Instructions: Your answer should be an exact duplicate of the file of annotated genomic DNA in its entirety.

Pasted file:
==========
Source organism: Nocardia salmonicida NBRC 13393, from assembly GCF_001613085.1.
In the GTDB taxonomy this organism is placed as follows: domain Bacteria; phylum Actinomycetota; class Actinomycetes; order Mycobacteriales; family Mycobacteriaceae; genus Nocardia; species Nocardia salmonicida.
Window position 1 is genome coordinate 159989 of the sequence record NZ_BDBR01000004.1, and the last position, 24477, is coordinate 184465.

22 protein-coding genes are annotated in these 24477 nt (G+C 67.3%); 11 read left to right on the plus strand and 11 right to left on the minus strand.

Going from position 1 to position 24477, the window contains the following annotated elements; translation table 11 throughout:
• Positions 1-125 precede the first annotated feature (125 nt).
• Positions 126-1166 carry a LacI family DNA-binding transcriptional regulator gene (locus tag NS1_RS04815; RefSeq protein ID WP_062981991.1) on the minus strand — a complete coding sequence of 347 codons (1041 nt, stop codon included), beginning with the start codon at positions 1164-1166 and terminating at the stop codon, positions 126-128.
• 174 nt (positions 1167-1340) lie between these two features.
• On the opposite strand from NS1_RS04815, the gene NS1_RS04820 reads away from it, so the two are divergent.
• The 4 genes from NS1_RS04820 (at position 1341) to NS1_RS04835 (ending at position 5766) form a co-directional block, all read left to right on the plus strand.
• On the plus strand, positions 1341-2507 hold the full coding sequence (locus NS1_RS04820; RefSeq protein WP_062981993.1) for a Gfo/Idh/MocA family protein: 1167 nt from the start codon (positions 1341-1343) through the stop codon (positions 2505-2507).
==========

Source organism: Nocardia salmonicida NBRC 13393, from assembly GCF_001613085.1.
In the GTDB taxonomy this organism is placed as follows: domain Bacteria; phylum Actinomycetota; class Actinomycetes; order Mycobacteriales; family Mycobacteriaceae; genus Nocardia; species Nocardia salmonicida.
Window position 1 is genome coordinate 159989 of the sequence record NZ_BDBR01000004.1, and the last position, 24477, is coordinate 184465.

22 protein-coding genes are annotated in these 24477 nt (G+C 67.3%); 11 read left to right on the plus strand and 11 right to left on the minus strand.

Going from position 1 to position 24477, the window contains the following annotated elements; translation table 11 throughout:
• Positions 1-125 precede the first annotated feature (125 nt).
• Positions 126-1166 carry a LacI family DNA-binding transcriptional regulator gene (locus tag NS1_RS04815; RefSeq protein ID WP_062981991.1) on the minus strand — a complete coding sequence of 347 codons (1041 nt, stop codon included), beginning with the start codon at positions 1164-1166 and terminating at the stop codon, positions 126-128.
• 174 nt (positions 1167-1340) lie between these two features.
• On the opposite strand from NS1_RS04815, the gene NS1_RS04820 reads away from it, so the two are divergent.
• The 4 genes from NS1_RS04820 (at position 1341) to NS1_RS04835 (ending at position 5766) form a co-directional block, all read left to right on the plus strand.
• On the plus strand, positions 1341-2507 hold the full coding sequence (locus NS1_RS04820; RefSeq protein WP_062981993.1) for a Gfo/Idh/MocA family protein: 1167 nt from the start codon (positions 1341-1343) through the stop codon (positions 2505-2507).